Learning to innovate, collaborate under pressure
Friday, April 6, 2018
The College of Applied Health Sciences’ physical therapy department took a page out of the tech industry’s video game development playbook when it launched a unique event meant to foster a sense of innovation and collaboration between two groups of students that would otherwise seldom interact.
The inaugural Health Tech Jam brought together nearly 40 students from the physical therapy and biomedical visualization programs and issued a challenge: develop a technological solution to a common health care problem — and do it in just six hours.
In a traditional industry “jam,” video game and mobile app developers come together with a host of interested parties — some are directly involved in game development and some are just passionate about video games — to “make something new, start to finish, in a 24- to 48-hour continuous block of time,” said Samantha Bond, visiting clinical assistant professor of physical therapy and biomedical and health information sciences.
“There is something about that magical mix of a fast-paced environment and the convergence of different backgrounds that creates amazing work,” Bond said, “and that is the energy we wanted to harness in our own jam.”
The Health Tech Jam took place over two days, three hours each day on March 6 and 7. Students first went through an ice-breaking activity meant to create a sense of team spirit between the two unacquainted groups.
“Even though BVIS and PT students have a lot in common, like the fact that they want to help people, they have very different skills and very few opportunities to interact,” Bond said. “To break the ice, we put a unique spin on a good old-fashioned rock-paper-scissors tournament.”
For each match, if a student lost, he or she was recruited to a cheering section for the winner. “By the last match, the whole group was involved by cheering for one of the two final players — the energy shot through the roof,” Bond said.
The students were then divided into eight teams and presented with a series of prompts about common health-related issues, such as healthy eating and avoiding falls. Following a brainstorm of potential tech-related solutions and consultation with participating faculty members, each team selected one idea to develop into a “Shark Tank”-style pitch they would present in competition for theoretical funding.
First-year physical therapy student Katie Kanturek’s group proposed a product call Utrition, a mobile app that provides a health score and associated warnings for foods when a user scans the foods’ barcodes, ideally in a grocery store or while making a shopping list. The idea, Kanturek said, is to help people who need support understanding how to choose healthy foods.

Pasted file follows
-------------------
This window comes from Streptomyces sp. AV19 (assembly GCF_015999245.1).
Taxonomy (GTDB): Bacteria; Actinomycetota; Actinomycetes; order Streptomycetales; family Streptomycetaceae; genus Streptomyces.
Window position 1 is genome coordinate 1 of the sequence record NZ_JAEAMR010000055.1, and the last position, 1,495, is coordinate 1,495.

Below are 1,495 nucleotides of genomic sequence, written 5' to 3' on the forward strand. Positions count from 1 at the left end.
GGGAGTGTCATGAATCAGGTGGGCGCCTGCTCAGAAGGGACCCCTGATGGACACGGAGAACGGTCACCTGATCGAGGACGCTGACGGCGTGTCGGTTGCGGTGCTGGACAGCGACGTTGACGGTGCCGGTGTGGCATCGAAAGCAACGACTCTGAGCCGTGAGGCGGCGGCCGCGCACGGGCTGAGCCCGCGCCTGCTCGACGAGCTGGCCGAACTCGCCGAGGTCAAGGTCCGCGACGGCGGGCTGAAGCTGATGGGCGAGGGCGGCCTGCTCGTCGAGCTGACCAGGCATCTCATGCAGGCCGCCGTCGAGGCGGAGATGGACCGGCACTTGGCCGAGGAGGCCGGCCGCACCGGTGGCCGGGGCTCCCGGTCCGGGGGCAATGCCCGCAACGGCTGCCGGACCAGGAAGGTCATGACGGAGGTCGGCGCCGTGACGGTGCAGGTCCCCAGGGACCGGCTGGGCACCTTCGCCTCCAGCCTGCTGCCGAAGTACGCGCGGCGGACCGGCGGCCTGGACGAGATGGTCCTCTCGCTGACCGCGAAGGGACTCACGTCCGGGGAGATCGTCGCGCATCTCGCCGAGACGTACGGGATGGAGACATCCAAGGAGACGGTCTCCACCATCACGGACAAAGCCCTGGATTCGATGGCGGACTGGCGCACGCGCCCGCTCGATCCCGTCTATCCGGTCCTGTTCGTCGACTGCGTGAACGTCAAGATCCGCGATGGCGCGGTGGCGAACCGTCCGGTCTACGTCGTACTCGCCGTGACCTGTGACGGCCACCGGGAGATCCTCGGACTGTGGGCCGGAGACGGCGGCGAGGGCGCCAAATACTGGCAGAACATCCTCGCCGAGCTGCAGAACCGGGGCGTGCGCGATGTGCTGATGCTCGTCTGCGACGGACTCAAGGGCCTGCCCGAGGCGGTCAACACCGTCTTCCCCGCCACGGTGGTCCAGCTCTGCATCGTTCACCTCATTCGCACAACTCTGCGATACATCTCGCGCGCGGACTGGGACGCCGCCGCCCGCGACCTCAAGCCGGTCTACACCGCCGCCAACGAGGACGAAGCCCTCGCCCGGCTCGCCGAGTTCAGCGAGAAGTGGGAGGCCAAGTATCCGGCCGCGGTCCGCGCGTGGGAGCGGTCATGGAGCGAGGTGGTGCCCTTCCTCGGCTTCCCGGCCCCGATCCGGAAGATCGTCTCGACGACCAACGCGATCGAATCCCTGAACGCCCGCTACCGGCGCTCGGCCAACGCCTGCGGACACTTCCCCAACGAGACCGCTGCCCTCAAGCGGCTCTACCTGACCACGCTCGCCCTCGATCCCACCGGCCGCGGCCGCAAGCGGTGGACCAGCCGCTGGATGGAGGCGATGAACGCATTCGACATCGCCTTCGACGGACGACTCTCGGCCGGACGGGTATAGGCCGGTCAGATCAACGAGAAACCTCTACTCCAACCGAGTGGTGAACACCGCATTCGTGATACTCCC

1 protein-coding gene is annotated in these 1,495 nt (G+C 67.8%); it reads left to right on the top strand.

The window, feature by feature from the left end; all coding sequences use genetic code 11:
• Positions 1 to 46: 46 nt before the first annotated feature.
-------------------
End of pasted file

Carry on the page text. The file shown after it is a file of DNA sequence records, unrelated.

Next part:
“I came into school thinking I would just be treating patients,” Kanturek said. “When I thought about tech in physical therapy, I thought about prosthetics and exercise equipment — it was rarely about social media, apps or websites.
“Now, knowing that I can be someone who is an asset to creating new health tech products is really exciting to me,” she said, “because maybe I can help more people understand more about health than just the ones I will treat on a daily basis.”
Angela Gao, a second-year student in the biomedical visualization program, said working with the physical therapy students was very helpful.
“Without the perspective of the PT students, we wouldn’t have been able to design a tool with the practitioner in mind, as well as with a patient,” Gao said.
Gao’s team won the final pitch with their product Exerguide, a mobile app that teaches people about at-home exercises with normal household items, such as a chair or a water bottle.
“It’s designed for people who don’t have access to a gym, have gym fear, don’t know how to start exercising, or have other reasons why they need to stay at home,” Gao said.
As winners, Gao and her team members will have the opportunity to actually develop their product with faculty support.
“The energy and positivity of the Health Tech Jam was really encouraging,” Gao said, “and I learned that collaboration with people from diverse backgrounds gives birth to better ideas.”
Bond said the goal of the Health Tech Jam is not about preparing students for one specific situation. “It’s about preparing students to innovate in any situation, to work with people of different backgrounds and to solve problems,” she said.
In the future, Bond hopes the Health Tech Jam will grow to include other departments and colleges across campus.